Biden signs orders to end “Muslim ban” and joins Paris climate agreement | Joe Biden News


United States President Joe Biden has signed a series of executive orders, memoranda and directives it will reverse some of the most divisive policies of his predecessor Donald Trump, most notably the rescinding of the so-called “Muslim ban” and the return to the Paris climate agreement.

A few hours after his inauguration On Wednesday at the U.S. Capitol, Biden signed 15 executive actions that his team said were aimed at “reversing the Trump administration’s most serious damage.”

Biden told reporters from the Oval Office that there was “no time to waste.”

“Some of the executive actions that I am going to sign today are going to help change the course of the COVID crisis, we are going to tackle climate change in ways that we have not yet done and advance racial equity and supporting other underserved communities, ”he said, as reported by Reuters news agency.

Political observers say Biden’s first major challenge as he enters the White House will be tackling the growing COVID-19 pandemic, which has killed more than 400,000 people across the country to date.

To that effect, Biden signed an order on Wednesday afternoon to institute a 100-day mask mandate across the United States and appoint a COVID-19 coordinator to manage a national response to the pandemic.

Here’s a look at some of Biden’s early executive actions as president:

Overthrowing the “ Muslim ban ”

Biden is lifting the so-called “Muslim ban,” an executive order signed by Trump in 2017 that barred travelers from seven Muslim-majority countries from entering the United States.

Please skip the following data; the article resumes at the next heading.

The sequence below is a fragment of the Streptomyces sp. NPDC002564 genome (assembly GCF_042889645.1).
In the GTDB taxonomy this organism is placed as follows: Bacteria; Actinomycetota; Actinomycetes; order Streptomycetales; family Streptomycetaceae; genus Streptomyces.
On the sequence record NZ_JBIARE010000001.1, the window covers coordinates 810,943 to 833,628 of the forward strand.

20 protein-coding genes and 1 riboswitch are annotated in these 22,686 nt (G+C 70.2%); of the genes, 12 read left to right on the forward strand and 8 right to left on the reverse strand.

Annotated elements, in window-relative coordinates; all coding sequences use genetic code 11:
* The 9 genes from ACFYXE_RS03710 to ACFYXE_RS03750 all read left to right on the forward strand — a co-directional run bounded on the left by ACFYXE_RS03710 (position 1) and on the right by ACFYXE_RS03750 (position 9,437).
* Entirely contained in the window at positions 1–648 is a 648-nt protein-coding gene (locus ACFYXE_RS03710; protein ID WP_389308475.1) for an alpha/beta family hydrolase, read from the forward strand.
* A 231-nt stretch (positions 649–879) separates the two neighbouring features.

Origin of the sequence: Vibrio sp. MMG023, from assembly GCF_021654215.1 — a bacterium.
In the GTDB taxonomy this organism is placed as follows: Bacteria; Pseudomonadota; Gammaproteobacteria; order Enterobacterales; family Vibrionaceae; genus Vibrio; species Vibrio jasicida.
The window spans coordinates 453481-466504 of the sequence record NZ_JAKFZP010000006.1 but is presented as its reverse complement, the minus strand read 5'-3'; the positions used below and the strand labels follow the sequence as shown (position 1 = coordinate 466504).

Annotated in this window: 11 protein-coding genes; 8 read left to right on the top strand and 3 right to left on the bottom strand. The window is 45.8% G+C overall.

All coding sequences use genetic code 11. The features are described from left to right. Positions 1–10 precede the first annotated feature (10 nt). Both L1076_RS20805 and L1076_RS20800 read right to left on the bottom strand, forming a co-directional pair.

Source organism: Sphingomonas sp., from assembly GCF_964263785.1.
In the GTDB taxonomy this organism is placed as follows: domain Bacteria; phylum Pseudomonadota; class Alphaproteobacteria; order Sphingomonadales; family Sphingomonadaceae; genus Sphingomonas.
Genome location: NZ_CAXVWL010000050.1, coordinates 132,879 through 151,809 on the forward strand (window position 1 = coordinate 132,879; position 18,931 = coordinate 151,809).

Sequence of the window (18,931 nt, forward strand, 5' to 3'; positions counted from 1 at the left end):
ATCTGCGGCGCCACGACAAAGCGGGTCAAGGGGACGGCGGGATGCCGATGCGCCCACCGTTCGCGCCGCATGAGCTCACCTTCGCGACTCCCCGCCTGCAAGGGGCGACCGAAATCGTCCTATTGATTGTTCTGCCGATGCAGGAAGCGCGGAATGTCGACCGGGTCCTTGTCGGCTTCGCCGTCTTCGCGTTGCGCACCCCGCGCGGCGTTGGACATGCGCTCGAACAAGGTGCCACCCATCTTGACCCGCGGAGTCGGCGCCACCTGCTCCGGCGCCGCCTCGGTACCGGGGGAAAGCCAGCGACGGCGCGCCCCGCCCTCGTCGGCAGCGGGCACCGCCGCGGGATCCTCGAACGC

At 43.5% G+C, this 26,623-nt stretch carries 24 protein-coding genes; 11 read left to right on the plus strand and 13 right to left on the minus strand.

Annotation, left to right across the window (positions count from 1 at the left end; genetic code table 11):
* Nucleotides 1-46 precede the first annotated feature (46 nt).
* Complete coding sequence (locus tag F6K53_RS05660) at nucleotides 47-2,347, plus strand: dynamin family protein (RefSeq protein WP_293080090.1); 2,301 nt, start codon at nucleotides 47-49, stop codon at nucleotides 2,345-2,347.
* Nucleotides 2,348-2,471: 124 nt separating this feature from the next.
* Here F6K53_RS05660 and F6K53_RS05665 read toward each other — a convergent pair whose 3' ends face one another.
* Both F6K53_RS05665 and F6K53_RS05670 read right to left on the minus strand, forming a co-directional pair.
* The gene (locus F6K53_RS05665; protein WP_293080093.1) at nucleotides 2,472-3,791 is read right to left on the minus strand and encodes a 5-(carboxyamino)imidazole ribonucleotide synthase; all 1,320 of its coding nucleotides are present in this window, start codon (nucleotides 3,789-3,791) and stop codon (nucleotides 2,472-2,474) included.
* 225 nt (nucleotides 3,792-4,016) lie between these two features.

The ban has been amended several times amid legal challenges and ultimately upheld by the U.S. Supreme Court in 2018.

The Council on American-Islamic Relations hailed the decision as “an important first step towards rescinding the anti-Muslim and anti-immigrant policies of the previous administration.”

“This is a significant achievement of a campaign commitment to the Muslim community and its allies,” group executive director Nihad Awad said in a statement.

Join the Paris Agreement

The United States will once again become a party to the Paris Agreement, Biden also announced.

The decision to join the international climate change treaty is expected to take effect 30 days after it is filed with the UN, Biden’s team said earlier Wednesday.

In November, the United States became the first country in the world to withdraw from the treaty – a move that fueled tensions between Washington and its allies in Europe and sparked widespread reprimand from environmental and advocacy groups. human rights.

Launch Mask Mandate

Biden ordered a mandatory mask warrant in all U.S. federal buildings for the first 100 days of his administration in an attempt to prevent the spread of COVID-19.

The Infectious Disease Society of America immediately welcomed this decision.

“The President’s Order comes at a critical time when vaccines, along with a plan to accelerate their deployment, offer new hope, but also when more easily transmitted variants of the virus present new challenges,” said the President. group.

Biden has pledged to administer 100 million doses of COVID-19 vaccine in his first 100 days in the office [File: Lucy Nicholson/Reuters]

Re-engagement with WHO

Biden ends Trump’s planned withdrawal from the World Health Organization (WHO).